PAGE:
THE TROMBE WALL; A Good Idea Wherever It Travels
Cambridge, Mass. — It's a long way from France, where the Trombe wall was conceived, to the Plateau of Ladakh in the Himalayas. But good ideas - simple, cost-effective, energy-saving ideas for the home - have a way of getting where they are most needed.
In recent years Felix Trombe's heat-collecting, heat-storage system has found its way to Ladakh, a territory southwest of Tibet governed by India. It is designed to take the bite out of the wind-swept winters of a high-altitude desert - and at a cost that is satisfying even in a third-world economy.
Professor Trombe, a key figure in France's solar movement and the prime mover behind the 20,000-mirror solar furnace at Font-Romeu Odeillo in the Pyrenees, designed his simple heat-gathering wall to be effective wherever the sun shines. It can be as ornate or as straightforward as taste and economic restrictions dictate.
The point is that it is simple enough to be applied to any building with a south-facing (or in the Southern Hemisphere, north-facing) wall, as its growing use in Ladakh illustrates.
In its simplest form the Trombe system is a wall of concrete or stone covered by double glazing.
The wall is generally painted black to improve its heat-gathering ability. The sun, passing through the glazing, strikes the wall, warming it throughout the day. Air between the glazing and the wall rises to pass into the room through vents by natural convection, drawing cooler air from the room through other vents placed near the floor.
At night the vents are closed off to prevent the convection system from reversing itself and cooling the house. But the heat stored in the stone, brick, mud wall, etc. (and this is the principal reason for the Trombe wall's success), radiates steadily into the house after the sun has gone down.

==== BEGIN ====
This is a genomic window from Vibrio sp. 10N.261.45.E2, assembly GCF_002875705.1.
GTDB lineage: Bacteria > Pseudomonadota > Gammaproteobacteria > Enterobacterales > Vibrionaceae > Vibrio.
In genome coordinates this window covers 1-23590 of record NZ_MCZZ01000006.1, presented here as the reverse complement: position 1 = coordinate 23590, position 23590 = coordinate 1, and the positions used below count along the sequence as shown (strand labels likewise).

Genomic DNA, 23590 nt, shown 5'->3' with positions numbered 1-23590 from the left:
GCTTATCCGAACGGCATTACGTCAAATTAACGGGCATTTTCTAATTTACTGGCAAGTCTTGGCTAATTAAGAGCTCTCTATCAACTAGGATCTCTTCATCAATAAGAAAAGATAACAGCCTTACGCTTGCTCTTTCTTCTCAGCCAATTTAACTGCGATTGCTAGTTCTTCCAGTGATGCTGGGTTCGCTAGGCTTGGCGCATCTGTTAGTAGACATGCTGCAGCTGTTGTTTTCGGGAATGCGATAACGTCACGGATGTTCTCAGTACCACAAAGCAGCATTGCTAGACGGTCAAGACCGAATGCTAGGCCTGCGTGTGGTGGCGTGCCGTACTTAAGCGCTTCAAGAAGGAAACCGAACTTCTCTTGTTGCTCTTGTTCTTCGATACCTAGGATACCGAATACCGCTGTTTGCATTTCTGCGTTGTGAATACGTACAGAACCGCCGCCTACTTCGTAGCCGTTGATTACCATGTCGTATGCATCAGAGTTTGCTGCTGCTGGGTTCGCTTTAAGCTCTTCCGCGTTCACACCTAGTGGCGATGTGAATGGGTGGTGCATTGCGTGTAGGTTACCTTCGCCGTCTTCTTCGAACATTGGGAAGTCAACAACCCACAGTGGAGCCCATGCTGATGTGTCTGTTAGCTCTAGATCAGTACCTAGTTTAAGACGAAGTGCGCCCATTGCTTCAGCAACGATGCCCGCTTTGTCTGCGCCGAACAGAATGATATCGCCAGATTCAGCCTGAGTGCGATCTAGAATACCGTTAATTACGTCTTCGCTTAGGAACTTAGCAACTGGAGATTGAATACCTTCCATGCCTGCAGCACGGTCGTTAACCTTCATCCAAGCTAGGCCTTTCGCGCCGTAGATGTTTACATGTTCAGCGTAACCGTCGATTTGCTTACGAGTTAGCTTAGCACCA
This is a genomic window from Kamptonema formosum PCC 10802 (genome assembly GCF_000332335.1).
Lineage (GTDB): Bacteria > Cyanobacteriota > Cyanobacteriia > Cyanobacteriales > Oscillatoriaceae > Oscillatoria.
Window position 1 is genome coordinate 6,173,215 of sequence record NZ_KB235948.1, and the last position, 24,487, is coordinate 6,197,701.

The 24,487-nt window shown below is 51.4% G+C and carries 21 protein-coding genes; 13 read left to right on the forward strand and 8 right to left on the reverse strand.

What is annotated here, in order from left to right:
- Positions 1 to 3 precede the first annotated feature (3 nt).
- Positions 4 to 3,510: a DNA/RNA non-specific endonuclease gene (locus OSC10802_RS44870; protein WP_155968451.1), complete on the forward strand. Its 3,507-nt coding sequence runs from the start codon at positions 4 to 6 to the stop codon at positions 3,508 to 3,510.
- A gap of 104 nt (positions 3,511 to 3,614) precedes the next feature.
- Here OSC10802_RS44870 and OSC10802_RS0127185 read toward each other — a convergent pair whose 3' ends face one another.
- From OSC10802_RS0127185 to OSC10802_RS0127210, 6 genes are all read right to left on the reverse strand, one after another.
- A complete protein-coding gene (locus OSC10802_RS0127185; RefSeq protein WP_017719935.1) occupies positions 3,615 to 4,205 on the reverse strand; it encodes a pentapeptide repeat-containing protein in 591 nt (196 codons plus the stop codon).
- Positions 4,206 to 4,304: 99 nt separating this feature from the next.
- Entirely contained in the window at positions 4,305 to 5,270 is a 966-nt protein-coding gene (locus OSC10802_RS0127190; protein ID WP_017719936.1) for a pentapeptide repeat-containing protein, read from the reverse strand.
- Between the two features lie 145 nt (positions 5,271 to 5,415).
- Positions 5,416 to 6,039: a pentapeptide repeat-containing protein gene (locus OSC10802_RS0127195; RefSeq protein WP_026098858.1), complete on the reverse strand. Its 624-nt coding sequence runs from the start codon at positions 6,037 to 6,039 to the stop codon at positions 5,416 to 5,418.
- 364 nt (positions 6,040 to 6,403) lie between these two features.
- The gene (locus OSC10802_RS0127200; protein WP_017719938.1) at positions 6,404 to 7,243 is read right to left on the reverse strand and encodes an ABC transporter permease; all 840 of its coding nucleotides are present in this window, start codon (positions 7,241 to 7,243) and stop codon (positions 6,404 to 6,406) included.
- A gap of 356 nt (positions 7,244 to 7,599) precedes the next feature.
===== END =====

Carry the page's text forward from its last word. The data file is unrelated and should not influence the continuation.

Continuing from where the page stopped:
In almost treeless Ladakh, where temperatures often drop to 40 degrees F.below zero during the eight-month-long heating season, each house has traditionally kept one room warmed by a dung-fueled fire which is both smoky and inefficient. Because of the long heating season, dung fuel is also often in short supply, while imported coal is expensive.
In fact, ''whenever a Ladakhi expresses his most urgent needs, space heating is his top priority,'' according to Helena Norberg-Hodge, an American-born resident of England who introduced the solar-heating concept to the Ladakhis after she toured there with a German film crew and saw the obvious need.
In contrast, where Trombe walls have been installed the residents report pleasant temperatures, more evenly distributed throughout the house. They delight, too, in the certain knowlege that their fuel supply will never run out and that the atmosphere is smoke-free.
In 1979 the first two Trombes, built by consultants from the Intermediate Technology Development Group in London, were built in Leh, the Ladakh capital. The performance exceeded all expectations. In January 1980, when temperatures in a control building without heat had dropped to 12 degrees F., the coldest a Trombe-wall room dropped to was 40 degrees F. at the end of a long, cold night.
Average low temperatures in the Trombe homes were 45 degrees F., while average maximum daytime temperatures rose to 65 degrees F.
The relatively inexpensive cost of installing a Trombe wall (about $350) likewise appeals to the Ladakhis, who pay more than $200 a year on imported coal in those areas where dung supplies are not available. In other words, the cost of installing a Trombe wall is recovered in less than two heating seasons.
Ms. Norberg-Hodge, a linguist by profession, had only the most peripheral background in passive solar heat when she toured Ladakh as an interpreter with the German film crew. But the theory behind the Trombe wall is ''so straightforward, so simple,'' she says, ''that I could see how effective it would be in Ladakh - or anywhere, for that matter.''
Thus, she set the wheels in motion and began what she hopes will be a revolution in home heating in the high and arid plateau. The Ladakhis, she adds, ''could make better use of the dung in their farm soils.''
The point Ms. Norberg-Hodge made during a recent visit to the United States is that the Trombe-wall principle can be adapted to buildings in many parts of the world. Obviously, an existing stone wall can be turned into a Trombe at least cost. But one can be built where necessary, or, as is increasingly happening in all-wood houses, the heat storage is being provided by water-filled cans, steel drums, or fiber-glass tubes specially constructed for the purpose.
A point to remember: Water is heavy. Don't go stacking water-filled drums in your home without placing additional support beneath the floor.